Andrew McCarthy continues to be astonished at the actions of the FBI and Justice Department in the Hillary email scandal.
If Cheryl Mills and Heather Samuelson were bent on destroying potential evidence, that is a highly disturbing risk they should have been made to run on their own. No good could come from the FBI’s participating in the destruction. We are not talking here about illegal narcotics or explosives — items that could be dangerous to the public if needlessly preserved after their investigative relevance has been exhausted. We’re talking about laptop computers. Even if the FBI and Justice Department truly were convinced (against what appears to be the weight of the evidence) that there is no prosecutable case against anyone in the Clinton e-mail scandal, it is always possible that new information could emerge that would revive the case. Under such circumstances, the computers could have had renewed relevance and their destruction would have been highly problematic. How would it help the FBI to have had a hand in that?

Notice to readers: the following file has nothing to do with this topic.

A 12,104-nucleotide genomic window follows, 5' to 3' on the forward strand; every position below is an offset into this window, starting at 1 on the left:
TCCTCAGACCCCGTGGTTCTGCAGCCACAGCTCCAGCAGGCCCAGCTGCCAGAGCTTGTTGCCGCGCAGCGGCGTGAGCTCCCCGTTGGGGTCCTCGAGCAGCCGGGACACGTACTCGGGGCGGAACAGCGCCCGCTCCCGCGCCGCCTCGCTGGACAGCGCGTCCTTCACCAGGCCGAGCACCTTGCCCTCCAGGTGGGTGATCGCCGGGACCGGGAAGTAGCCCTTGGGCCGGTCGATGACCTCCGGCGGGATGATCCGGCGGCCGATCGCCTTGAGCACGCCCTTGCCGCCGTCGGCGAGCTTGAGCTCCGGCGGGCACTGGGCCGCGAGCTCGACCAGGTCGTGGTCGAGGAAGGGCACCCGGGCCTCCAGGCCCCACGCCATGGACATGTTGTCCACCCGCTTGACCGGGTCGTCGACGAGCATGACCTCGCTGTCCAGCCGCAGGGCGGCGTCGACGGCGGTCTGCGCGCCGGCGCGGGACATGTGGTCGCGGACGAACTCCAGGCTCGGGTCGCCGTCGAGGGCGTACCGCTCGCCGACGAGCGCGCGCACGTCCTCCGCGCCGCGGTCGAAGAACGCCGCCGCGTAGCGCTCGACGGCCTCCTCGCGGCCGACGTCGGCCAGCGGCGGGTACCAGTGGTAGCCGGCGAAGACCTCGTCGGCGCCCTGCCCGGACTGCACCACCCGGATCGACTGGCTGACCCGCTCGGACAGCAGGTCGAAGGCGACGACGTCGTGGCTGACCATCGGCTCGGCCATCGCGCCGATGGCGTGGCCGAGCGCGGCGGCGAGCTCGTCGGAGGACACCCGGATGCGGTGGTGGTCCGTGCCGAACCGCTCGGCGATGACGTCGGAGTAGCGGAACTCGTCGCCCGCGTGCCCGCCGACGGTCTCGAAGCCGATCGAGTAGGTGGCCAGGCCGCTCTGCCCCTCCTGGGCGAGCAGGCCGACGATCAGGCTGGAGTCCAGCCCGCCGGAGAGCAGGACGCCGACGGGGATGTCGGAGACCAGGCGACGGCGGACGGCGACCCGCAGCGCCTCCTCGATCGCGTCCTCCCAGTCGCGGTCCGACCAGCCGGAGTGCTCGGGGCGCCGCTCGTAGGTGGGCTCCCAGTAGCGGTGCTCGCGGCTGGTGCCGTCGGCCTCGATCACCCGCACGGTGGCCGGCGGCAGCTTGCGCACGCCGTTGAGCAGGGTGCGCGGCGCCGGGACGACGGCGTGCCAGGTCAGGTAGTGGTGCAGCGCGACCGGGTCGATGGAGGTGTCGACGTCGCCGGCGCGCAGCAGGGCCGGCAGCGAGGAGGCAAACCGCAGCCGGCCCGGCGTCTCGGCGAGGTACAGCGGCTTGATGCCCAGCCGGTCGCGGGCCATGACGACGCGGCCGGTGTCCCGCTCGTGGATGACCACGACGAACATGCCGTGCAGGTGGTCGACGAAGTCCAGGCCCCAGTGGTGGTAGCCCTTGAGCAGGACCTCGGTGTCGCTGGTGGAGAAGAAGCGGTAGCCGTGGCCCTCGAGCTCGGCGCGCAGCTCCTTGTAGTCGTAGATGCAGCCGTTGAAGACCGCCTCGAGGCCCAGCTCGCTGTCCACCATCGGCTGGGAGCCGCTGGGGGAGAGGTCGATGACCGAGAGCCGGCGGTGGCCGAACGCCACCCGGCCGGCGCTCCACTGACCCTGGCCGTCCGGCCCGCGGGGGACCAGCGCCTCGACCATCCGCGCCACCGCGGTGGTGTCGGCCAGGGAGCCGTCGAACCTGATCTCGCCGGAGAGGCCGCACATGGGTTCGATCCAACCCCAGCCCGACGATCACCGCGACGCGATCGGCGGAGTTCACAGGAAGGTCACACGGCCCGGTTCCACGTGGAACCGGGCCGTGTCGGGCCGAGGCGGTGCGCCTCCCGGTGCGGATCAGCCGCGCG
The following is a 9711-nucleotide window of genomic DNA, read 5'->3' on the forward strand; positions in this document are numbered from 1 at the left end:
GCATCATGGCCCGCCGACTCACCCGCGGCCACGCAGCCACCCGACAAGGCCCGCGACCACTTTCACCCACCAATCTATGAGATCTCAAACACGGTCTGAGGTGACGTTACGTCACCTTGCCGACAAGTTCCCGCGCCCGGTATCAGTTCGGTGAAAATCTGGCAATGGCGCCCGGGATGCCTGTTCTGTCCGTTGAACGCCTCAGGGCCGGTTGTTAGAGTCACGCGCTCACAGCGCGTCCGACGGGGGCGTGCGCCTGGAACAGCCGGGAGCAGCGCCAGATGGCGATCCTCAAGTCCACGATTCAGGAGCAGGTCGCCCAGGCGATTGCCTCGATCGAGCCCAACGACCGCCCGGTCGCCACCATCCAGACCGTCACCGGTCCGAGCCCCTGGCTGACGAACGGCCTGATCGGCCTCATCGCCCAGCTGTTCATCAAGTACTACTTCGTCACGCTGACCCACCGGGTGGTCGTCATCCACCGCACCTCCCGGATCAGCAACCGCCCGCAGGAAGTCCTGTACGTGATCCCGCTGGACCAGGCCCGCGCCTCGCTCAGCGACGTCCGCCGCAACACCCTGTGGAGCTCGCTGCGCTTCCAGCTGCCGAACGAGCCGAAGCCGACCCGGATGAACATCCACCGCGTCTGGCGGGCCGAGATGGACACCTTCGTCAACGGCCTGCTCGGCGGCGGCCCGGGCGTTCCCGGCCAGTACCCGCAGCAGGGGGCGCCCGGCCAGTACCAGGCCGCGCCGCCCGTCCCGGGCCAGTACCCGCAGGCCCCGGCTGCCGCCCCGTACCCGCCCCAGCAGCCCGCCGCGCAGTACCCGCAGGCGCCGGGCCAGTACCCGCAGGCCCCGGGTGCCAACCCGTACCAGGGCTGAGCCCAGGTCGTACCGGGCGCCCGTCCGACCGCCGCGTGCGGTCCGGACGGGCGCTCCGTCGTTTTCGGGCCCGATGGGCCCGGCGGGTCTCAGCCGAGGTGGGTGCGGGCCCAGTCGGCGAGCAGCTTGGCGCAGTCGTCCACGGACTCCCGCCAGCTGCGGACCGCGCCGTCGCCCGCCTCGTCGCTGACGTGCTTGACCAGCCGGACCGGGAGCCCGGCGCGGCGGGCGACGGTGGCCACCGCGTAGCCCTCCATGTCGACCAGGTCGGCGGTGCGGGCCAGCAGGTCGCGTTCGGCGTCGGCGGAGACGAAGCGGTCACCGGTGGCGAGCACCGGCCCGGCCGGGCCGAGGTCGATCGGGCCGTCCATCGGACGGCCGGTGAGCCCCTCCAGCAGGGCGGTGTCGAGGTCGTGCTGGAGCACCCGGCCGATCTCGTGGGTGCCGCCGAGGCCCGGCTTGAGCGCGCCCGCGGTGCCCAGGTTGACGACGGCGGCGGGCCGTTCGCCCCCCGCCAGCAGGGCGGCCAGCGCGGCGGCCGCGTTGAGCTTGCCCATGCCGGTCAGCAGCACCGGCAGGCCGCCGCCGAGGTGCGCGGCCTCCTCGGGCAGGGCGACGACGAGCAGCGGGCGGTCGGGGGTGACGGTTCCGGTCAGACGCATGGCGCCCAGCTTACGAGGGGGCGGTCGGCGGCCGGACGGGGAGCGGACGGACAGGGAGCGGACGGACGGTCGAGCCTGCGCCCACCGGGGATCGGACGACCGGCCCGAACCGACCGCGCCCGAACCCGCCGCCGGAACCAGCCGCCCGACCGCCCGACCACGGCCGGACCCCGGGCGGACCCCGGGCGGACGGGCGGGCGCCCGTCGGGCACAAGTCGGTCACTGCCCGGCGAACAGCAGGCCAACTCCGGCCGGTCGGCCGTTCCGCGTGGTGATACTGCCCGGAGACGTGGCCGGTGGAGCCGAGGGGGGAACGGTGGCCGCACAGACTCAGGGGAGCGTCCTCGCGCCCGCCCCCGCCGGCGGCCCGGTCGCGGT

Moreover, as the FBI and the Justice Department well knew, Clinton’s private e-mails are the subject of congressional oversight inquiries and Freedom of Information Act claims against the government that are being litigated in federal court. Again, why under those circumstances would the Justice Department and FBI agree not only that the evidence should be destroyed but, reportedly, that the FBI itself would do the destroying? We are repeatedly told that Mrs. Clinton and her underlings were not given special treatment, that this investigation was handled like any other. Are there other cases in which the Justice Department and FBI make such agreements?
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